Bajaj Pulsar RS 200 review
- Published On: 27 March 2017
- 3 min read
How good is Bajaj’s first fully faired motorcycle?
Bajaj spent months perfecting the RS 200’s design – it is the bikemaker’s first fully faired Pulsar after all. It’s the latest in the mini supersports class here in India. This bike enters a segment with a handful of options, which are often pricey, so at the right price, and with the right kit, the RS200 should do well against its rivals. So, has Bajaj managed to deliver the right combination with this bike?
The RS200 is powered by a fuel-injected 199.5cc, four-stroke, single-cylinder and liquid-cooled engine that makes 24.5hp at 9,750rpm, and 18.6Nm of torque at 8,000rpm. The engine uses Bajaj’s patented triple-spark technology as well. The clutch has a well-weighted feel, and the six-speed gearbox shifts precisely, in a one-down, five-up pattern.
From the saddle
The RS 200 feels stable on the highway, even while cruising at speeds up to 110kph. It's a quick bike and can sprint to 60kph in a respectable 3.76 seconds, thereafter achieving 100kph in 9.71secs. It goes on to hit a top speed of 137kph. Throttle response is nice, and the power delivery smooth – this bike is quite refined. Bajaj has kept this a really fun bike to ride, with performance best when up-shifting. The Pulsar RS 200 lives up to its sporty tag, with a heady, intoxicating exhaust note, and the high revving engine that performs at its best when ridden on a race track. Bajaj has engineered the bike to make you want to ride hard, and fast – it’s easily the sportiest Pulsars to date.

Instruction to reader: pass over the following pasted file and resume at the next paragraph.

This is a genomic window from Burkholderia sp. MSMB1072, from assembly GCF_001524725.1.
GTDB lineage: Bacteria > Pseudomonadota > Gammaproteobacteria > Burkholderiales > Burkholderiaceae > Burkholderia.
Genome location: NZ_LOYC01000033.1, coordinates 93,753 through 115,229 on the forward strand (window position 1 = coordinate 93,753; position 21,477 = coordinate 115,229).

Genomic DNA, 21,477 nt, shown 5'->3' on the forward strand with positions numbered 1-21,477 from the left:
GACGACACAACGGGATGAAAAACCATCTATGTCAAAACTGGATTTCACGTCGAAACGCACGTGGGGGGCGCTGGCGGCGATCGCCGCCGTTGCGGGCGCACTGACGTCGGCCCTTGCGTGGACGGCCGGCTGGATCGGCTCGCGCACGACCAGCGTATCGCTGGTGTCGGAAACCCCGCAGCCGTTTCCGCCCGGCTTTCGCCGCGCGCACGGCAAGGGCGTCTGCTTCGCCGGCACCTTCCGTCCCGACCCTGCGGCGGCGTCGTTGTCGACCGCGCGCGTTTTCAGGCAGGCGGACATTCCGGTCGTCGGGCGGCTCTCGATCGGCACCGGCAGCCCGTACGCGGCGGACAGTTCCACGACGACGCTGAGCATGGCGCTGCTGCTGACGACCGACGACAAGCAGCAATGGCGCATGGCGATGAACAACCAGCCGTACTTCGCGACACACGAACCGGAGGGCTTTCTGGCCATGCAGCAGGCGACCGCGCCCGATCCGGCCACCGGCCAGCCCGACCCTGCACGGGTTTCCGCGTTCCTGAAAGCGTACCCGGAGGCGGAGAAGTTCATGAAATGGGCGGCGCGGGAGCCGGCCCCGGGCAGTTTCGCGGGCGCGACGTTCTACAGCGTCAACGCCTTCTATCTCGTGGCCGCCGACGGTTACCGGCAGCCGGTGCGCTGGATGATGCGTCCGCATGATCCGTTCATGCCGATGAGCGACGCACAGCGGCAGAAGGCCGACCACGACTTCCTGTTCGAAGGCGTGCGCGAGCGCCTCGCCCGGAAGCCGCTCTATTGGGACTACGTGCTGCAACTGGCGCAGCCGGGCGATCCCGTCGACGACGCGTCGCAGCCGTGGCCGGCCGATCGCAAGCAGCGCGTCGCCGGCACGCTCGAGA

Kerb weight is a shade on the heavier side, at 165kg, but you won’t really feel it on the go. You sit upright with a little lean into the handlebars. The well-padded, roomy split saddle is comfortable enough for a bike with such sporty nature. The Pulsar RS 200 absorbs bumps well, with a nice, sporty and firm feel.
The Pulsar is a delight when cornering thanks to its really grippy MRF rubber tyres. Though it’s not quite as quick to turn in and flick around precisely as KTM’s RC200, but it provides far more comfort than any of its Austrian counterparts. This is the first Bajaj motorcycle to offer the added safety of ABS brakes, although this is via single channel, working well but only for the front wheel. We managed to get the bike to halt in a decent 17.96 meters, in 2.4 seconds. The RS 200 is decently fuel efficient too. It returned us a decent 34.2kpl in real world city riding conditions, and 43kpl when cruising on the highway.
Is it worth the money?
Bajaj has created a bike that appeals more to the younger generation – It provides its fair share of thrills on the race track, while still being comfortable riding around the city. The engine is flexible enough to tackle bumper-to-bumper traffic and shifting through the six-speed gearbox at high revs is a pleasure on open roads. The entry level Pulsar RS 200 is priced at ₹1.21 lakh while the ABS-equipped version costs ₹1.34 lakh (ex-showroom, Delhi), at which the RS 200 makes a competent rival in its class.